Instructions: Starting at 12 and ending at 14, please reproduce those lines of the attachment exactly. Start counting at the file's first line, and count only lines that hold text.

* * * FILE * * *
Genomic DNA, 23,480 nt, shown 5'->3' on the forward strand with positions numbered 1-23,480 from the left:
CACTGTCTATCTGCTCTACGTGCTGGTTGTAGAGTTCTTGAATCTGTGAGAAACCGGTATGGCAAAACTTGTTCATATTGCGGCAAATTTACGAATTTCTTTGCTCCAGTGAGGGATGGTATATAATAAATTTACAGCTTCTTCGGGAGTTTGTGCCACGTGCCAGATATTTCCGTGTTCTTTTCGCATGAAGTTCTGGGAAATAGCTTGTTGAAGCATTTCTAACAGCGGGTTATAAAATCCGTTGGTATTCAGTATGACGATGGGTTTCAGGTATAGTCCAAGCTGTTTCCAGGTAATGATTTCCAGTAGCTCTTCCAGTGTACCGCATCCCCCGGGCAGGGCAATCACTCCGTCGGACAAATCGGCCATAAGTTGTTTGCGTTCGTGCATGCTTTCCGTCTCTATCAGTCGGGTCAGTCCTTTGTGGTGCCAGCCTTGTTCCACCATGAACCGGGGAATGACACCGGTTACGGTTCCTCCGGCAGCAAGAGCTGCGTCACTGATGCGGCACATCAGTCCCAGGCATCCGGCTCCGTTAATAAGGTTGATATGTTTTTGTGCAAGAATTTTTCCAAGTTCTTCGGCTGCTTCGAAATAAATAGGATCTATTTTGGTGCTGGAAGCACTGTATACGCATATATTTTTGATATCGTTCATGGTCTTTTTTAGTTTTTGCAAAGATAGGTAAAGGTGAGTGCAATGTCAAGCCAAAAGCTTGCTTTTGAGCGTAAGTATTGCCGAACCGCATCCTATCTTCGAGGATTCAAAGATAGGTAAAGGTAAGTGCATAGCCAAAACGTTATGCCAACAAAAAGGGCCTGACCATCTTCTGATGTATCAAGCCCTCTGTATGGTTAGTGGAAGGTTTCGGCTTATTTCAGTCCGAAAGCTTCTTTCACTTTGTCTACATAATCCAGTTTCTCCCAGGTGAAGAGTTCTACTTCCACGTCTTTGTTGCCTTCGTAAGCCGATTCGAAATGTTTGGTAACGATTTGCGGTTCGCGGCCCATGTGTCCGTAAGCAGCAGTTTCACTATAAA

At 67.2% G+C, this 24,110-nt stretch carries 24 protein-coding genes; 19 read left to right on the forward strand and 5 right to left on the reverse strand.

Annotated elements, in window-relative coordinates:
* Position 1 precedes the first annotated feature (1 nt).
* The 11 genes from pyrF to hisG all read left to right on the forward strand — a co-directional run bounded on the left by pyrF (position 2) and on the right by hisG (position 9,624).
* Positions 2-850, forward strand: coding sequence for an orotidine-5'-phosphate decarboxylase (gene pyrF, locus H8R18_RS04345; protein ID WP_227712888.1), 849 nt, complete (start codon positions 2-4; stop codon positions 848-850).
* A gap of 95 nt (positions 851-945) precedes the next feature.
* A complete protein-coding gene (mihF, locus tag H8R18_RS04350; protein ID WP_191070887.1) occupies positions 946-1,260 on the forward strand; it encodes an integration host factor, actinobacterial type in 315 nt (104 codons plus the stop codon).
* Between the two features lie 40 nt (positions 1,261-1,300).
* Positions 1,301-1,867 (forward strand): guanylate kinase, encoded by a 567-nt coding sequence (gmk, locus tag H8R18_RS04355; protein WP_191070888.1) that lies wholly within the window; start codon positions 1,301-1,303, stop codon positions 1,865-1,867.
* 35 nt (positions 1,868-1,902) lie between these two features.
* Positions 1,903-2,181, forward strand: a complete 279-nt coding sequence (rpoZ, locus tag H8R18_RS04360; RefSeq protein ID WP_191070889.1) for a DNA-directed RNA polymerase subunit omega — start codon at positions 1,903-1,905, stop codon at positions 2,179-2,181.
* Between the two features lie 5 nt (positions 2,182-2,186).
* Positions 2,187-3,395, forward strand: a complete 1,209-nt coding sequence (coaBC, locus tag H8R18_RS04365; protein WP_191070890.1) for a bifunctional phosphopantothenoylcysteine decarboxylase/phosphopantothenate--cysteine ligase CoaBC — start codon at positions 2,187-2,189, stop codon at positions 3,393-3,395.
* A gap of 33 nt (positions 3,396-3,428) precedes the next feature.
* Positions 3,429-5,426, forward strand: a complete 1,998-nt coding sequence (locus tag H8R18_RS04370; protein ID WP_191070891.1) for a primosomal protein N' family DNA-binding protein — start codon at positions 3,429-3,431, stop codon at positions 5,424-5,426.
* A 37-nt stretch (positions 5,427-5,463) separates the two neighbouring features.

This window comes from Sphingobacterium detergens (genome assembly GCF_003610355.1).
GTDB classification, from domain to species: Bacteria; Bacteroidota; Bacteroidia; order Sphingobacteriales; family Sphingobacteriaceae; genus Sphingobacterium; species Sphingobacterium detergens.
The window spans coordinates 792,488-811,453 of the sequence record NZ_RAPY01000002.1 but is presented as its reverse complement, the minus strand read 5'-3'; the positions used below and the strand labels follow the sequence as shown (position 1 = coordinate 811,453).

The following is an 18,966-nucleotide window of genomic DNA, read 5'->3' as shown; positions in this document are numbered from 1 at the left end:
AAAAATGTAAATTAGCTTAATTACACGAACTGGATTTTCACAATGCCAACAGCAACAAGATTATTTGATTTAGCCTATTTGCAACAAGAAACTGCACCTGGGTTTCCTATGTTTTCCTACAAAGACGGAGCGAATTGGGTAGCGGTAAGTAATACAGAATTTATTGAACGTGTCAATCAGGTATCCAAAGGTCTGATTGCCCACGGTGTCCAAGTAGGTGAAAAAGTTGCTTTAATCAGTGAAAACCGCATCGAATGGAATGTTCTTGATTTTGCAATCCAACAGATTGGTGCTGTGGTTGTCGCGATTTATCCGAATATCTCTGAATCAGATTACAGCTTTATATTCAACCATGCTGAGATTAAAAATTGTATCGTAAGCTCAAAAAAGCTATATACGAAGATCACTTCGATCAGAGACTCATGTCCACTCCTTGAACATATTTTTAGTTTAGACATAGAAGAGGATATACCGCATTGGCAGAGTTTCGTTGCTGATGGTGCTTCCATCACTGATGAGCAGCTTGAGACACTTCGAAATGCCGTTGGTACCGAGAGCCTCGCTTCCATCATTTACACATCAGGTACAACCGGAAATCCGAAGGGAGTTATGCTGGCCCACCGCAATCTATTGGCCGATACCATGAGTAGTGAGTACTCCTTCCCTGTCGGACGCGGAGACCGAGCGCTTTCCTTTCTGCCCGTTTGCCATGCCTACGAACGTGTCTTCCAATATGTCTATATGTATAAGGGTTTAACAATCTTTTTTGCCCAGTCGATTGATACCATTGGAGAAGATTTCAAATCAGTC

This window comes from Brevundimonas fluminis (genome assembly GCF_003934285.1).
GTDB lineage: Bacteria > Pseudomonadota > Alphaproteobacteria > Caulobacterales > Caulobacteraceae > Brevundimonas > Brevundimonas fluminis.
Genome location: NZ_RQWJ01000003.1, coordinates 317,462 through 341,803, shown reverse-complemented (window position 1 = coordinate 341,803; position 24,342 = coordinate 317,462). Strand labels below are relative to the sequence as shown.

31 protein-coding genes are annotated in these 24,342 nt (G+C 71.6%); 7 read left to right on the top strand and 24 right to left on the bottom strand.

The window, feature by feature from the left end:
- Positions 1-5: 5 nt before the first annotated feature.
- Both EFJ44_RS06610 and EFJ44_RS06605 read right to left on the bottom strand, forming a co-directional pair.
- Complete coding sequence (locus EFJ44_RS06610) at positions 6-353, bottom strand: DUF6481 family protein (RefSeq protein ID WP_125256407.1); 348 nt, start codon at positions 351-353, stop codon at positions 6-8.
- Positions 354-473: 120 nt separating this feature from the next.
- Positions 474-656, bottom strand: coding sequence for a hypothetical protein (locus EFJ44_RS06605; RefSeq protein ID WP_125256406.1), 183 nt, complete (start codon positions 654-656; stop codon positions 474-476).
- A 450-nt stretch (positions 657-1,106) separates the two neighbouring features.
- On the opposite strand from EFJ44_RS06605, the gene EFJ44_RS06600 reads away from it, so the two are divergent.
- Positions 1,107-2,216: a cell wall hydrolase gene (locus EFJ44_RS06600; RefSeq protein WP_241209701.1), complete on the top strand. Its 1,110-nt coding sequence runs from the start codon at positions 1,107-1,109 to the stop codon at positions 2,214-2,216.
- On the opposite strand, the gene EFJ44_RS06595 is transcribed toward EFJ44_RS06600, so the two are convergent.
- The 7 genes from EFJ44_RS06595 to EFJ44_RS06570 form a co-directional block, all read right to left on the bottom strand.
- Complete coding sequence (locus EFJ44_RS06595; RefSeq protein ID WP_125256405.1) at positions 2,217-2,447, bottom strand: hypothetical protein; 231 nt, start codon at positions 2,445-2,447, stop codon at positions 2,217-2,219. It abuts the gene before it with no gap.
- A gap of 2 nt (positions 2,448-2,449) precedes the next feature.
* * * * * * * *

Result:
* 35 nt (positions 1,868-1,902) lie between these two features.
* Positions 1,903-2,181, forward strand: a complete 279-nt coding sequence (rpoZ, locus tag H8R18_RS04360; RefSeq protein ID WP_191070889.1) for a DNA-directed RNA polymerase subunit omega — start codon at positions 1,903-1,905, stop codon at positions 2,179-2,181.
* Between the two features lie 5 nt (positions 2,182-2,186).